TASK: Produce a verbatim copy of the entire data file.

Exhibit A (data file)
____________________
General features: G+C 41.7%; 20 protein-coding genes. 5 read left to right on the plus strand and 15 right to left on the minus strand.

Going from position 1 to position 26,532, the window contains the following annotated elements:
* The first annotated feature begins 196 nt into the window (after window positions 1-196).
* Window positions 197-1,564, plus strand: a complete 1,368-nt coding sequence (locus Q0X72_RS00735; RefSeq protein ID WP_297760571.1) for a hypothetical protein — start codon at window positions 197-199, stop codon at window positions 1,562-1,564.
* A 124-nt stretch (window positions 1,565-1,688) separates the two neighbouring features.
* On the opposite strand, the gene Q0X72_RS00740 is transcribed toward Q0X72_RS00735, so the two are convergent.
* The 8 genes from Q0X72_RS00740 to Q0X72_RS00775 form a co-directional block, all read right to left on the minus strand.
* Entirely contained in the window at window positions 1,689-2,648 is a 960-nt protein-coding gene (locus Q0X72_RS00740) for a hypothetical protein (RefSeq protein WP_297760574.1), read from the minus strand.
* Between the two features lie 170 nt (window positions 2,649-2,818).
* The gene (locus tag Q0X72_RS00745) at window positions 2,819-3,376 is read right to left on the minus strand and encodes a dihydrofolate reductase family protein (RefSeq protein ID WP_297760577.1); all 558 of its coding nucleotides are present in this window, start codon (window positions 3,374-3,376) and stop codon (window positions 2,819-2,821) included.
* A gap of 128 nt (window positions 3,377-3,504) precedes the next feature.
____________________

General features: G+C 41.7%; 20 protein-coding genes. 5 read left to right on the plus strand and 15 right to left on the minus strand.

Going from position 1 to position 26,532, the window contains the following annotated elements:
* The first annotated feature begins 196 nt into the window (after window positions 1-196).
* Window positions 197-1,564, plus strand: a complete 1,368-nt coding sequence (locus Q0X72_RS00735; RefSeq protein ID WP_297760571.1) for a hypothetical protein — start codon at window positions 197-199, stop codon at window positions 1,562-1,564.
* A 124-nt stretch (window positions 1,565-1,688) separates the two neighbouring features.
* On the opposite strand, the gene Q0X72_RS00740 is transcribed toward Q0X72_RS00735, so the two are convergent.
* The 8 genes from Q0X72_RS00740 to Q0X72_RS00775 form a co-directional block, all read right to left on the minus strand.
* Entirely contained in the window at window positions 1,689-2,648 is a 960-nt protein-coding gene (locus Q0X72_RS00740) for a hypothetical protein (RefSeq protein WP_297760574.1), read from the minus strand.
* Between the two features lie 170 nt (window positions 2,649-2,818).
* The gene (locus tag Q0X72_RS00745) at window positions 2,819-3,376 is read right to left on the minus strand and encodes a dihydrofolate reductase family protein (RefSeq protein ID WP_297760577.1); all 558 of its coding nucleotides are present in this window, start codon (window positions 3,374-3,376) and stop codon (window positions 2,819-2,821) included.
* A gap of 128 nt (window positions 3,377-3,504) precedes the next feature.